Friday, 25 November 2016

Là Fhèill Mìcheil in Scotland

In Scot's Gaelic culture, the festival of St. Michael was traditionally celebrated during the autumnal equinox.  Feasting, ritual and offerings were dedicated to St. Michael during the annual festival.  

On the eve of the festival of St. Michael, the day would begin with the custom of baking bread, known as 'struan.'  The following day mass was traditionally celebrated on the morning of the festival, followed by a breakfast of 'struan' and 'lamb.'  Horse racing and a procession would then take place, alongside the exchanging of gifts and wild carrots. During the evening customs of the festival would also involve dancing and feasting.
St, Michael


Curran Mìcheil

One of the most interesting customs associated with the festival of St. Michael was the harvesting of wild carrots.  The carrot was a symbol of deep and sacred significance.  It symbolised fertility, children and offspring. The carrot was given by a woman to a man as love and fertility emblems, but only rarely was it given from a man to a woman.  




Girls and women would gather in the fields to collect wild carrots. When a woman found a bifurcated carrot tradition recounts she would cry out with joy and shout:


'Forcan, forcan, forcan!
Sonas curran corr domh!
Forcan, forcan, forcan!
Conail curran corr domh!

Bheir, Micheal mil domh ciobh is conail,
Bheir Brighde bith domh breochain
Bheir Fite Fith damh fion is bainne
'S bheir Moire mhin domh comhnadh.'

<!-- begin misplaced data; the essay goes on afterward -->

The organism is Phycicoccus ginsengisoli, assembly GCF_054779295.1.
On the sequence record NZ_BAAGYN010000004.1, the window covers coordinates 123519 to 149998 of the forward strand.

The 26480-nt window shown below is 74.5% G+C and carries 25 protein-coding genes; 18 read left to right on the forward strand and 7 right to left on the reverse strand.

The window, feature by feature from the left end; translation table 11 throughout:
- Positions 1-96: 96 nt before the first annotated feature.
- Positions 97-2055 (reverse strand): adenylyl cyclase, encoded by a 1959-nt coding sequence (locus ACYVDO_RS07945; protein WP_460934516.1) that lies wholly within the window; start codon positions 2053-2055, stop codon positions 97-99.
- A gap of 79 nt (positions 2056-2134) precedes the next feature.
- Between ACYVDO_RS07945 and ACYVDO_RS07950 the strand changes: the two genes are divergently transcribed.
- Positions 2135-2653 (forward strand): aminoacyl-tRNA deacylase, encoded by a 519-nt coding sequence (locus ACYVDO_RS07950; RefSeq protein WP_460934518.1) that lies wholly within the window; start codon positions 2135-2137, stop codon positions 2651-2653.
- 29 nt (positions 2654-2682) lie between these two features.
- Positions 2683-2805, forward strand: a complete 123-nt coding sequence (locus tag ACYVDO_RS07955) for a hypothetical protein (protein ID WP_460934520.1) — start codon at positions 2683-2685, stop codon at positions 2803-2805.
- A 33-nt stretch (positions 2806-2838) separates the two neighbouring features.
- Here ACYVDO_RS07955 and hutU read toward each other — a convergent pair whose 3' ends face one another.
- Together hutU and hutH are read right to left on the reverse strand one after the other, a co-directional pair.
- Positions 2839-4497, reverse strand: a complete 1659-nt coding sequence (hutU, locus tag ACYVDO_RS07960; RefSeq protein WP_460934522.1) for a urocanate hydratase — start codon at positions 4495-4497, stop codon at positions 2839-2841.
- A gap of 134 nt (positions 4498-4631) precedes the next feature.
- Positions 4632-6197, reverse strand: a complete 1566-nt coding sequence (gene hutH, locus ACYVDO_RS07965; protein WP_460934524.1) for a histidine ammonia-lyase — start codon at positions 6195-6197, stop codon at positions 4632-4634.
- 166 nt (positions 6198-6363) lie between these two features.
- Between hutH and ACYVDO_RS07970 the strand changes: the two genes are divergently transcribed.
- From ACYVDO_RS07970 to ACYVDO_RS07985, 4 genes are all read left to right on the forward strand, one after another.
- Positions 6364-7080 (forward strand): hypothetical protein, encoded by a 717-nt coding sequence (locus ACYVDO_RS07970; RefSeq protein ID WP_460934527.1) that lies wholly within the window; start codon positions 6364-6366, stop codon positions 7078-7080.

Little cleft one! little cleft one!
Joy of carrot surpassing to me!
Little cleft one! little cleft one!
Fruitage of carrot surpassing to me!

Michael militant will give me seed and fruit, 
Calm Brigit will give me passion,
Fite Fithe will give me wine and milk,
And Mary mild will given me aid.

In North Uist there was a place known as the 'Gearraidh nan Curran (The Grassland of the Carrots).  Before the feast of St. Michael, girls and women would gather there to look for wild carrots and rejoice when they were discovered. 

During the dig, if difficulties occurred extracting the carrot, a space was made in the earth in the form of a three sided equilateral 'triangle.'  This was known as a 'torcan' or a 'cleft.'  Three is a number associated with the 'Triple Goddess: Maiden, Mother and Crone.'  The Triple Goddess was honoured as far back 25, 000BCE. Representations of the Triple Goddess can be found in ancient texts and throughout ancient traditions.

A 'mattock,' a pronged instrument, was used during this extraction process.  This instrument also had three sides thought to symbolise the three-sided shield or trident of St. Michael.

Three Sided Shield of St. Michael
(St. Michael's Church, Linlithgow)

Sources:

Hymns and Incantations by Alexander Carmichael - Carmina Gadelica (1940), Oliver and Boyd, Edinburgh

More Folklore from the Hebrides, (Folklore History Series) V Goodrich-Freer), 2011, Read Books Ltd.

The Outlandish Companion, Volume 2, Diana Gabaldon, Delacorte Press, (Century) 2015



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